Richard Nixon’s former White House counsel John Dean explained why Donald Trump forcing the resignation of Attorney General Jeff Sessions may be worse than the Saturday Night Massacre.
In the “Saturday Night Massacre where Nixon relieved special prosecutor [Archibald] Cox,” Dean told CNN’s Jake Tapper in a phone interview, “that was sort of a culmination of disregard for the president’s direction as to not go after his tapes.”
“Here I think this seems to be planned like a murder,” Nixon’s former right-hand man said with a chuckle.
He noted that during a press conference earlier in the day, Trump “brushed off” questions about special counsel Robert Mueller and told reporters he’ll “deal with it later.”
“He’s clearly been thinking about it and ‘later’ meant he’s not necessarily going to fire Mueller, he’s going to undercut him by the people around him,” Dean said.
Watch below via CNN:
‘Mulvaney lied’: CNN panel breaks down ‘incredibly damning’ White House confession
On Thursday's edition of CNN's "Anderson Cooper 360," a panel discussed how White House Chief of Staff Mick Mulvaney's press briefing was a disaster for President Donald Trump.
"Can I just point out why this matters?" said CNN chief legal analyst Jeffrey Toobin. "I mean, this is not just some gotcha thing because we all want to get something on the chief of staff. Here we have congressionally appropriated money. Congress says give this money to the Ukrainians. Taxpayer money. And what the White House has done and what they admitted today was, you only get the money if you help us win the election. Not because you help us [with] national security, international relations. The only thing we want from you is help to defeat Democrats. That is wrong. That’s why this matters."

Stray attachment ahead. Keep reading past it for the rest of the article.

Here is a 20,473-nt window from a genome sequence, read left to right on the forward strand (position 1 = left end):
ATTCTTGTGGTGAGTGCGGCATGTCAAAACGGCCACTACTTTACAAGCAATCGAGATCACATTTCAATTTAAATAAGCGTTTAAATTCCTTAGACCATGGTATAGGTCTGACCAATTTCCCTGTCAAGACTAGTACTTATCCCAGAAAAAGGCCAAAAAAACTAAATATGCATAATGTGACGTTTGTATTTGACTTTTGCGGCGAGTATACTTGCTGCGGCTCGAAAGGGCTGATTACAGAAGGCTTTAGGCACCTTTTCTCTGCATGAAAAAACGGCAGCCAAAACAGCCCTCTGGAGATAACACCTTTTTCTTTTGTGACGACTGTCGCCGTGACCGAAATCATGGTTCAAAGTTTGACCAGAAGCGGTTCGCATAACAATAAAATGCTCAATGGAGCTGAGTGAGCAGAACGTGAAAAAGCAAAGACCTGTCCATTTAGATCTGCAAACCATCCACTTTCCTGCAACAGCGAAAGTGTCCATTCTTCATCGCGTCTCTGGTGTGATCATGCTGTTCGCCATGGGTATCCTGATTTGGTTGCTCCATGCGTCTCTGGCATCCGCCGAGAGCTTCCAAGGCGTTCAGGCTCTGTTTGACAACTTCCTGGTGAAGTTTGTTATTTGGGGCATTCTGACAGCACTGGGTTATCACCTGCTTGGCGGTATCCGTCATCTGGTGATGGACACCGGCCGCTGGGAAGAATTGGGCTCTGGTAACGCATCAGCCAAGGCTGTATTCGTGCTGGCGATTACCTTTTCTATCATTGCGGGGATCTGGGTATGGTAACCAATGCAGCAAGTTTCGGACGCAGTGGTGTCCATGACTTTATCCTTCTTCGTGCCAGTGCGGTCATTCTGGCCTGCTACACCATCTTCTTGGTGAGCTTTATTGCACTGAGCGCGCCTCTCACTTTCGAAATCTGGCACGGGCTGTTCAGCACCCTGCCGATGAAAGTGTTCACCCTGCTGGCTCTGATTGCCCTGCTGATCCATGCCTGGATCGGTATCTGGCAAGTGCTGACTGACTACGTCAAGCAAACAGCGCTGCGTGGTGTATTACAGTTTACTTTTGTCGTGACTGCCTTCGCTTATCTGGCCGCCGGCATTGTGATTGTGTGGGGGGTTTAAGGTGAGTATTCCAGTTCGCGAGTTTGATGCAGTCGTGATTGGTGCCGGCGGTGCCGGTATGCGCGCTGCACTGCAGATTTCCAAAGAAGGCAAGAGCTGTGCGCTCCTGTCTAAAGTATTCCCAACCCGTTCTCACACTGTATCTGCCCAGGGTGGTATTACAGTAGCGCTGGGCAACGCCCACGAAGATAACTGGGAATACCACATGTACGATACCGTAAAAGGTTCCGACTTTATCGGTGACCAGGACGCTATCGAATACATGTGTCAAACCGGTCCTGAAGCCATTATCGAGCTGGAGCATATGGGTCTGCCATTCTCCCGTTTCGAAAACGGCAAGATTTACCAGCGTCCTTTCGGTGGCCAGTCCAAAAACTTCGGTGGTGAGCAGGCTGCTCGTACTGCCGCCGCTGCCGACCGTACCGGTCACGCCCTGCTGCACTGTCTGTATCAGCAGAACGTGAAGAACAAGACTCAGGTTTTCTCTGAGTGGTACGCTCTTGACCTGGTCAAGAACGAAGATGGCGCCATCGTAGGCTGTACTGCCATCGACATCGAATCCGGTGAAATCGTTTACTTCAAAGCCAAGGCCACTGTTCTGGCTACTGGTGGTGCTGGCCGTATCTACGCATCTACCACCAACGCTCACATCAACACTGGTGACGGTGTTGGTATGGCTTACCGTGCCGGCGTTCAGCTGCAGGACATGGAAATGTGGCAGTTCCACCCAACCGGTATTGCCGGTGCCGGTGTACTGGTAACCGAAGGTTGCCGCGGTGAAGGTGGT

Sondland may have refused to be ‘the fall guy’ — but he’s still complicit: CNN security analyst
On Thursday's edition of CNN's "The Situation Room," CNN security analyst and Lawfare editor Susan Hennessey pointed out that even though EU Ambassador Gordon Sondland turned against President Donald Trump in testimony, it should not be forgotten he was a willing participant in much of the Ukraine scheme.
"In his opening statement today, Sondland wrote he was 'disappointed by the president's direction that we involve Mr. Giuliani in the Ukraine policy,'" said anchor Wolf Blitzer. "In his actions, though, did Ambassador Sondland actually advance Giuliani's goals here?"
"Yes, and to the extent that he was disappointed in what the president asked of him, he took the ball and ran with it," said Hennessey. "He was trying to facilitate Giuliani's efforts, trying to introduce him to Ukrainian officials, and Sondland himself was carrying the same corrupt message, including they needed to be investigating the Bidens for the president's personal political interest. This is Sondland saying, I'm not going to be the fall guy. So I don't know how strong of a message it is that he was saying, I knew it was wrong, but that's the message that he's not willing."
Trump’s lead counsel disavows Mulvaney’s admission the president engaged in Ukraine quid pro quo
On Thursday, White House Chief of Staff Mick Mulvaney stunned reporters by effectively admitting President Donald Trump demanded a quid pro quo from Ukrainian President Volodymyr Zelensky for foreign aid appropriated by Congress.
According to CNN's Jim Acosta, Mulvaney's speech was so out of left field that the president's chief attorney immediately disavowed it.
"Mulvaney's performance blindsided the president's outside legal team, as the president's lead attorney, Jay Sekulow, said on the record to CNN, the legal team was not involved in the acting chief of staff's press briefing," said White House correspondent Jim Acosta. "That is pretty telling when the chief counselor to the president is saying, we did not have anything to do with this."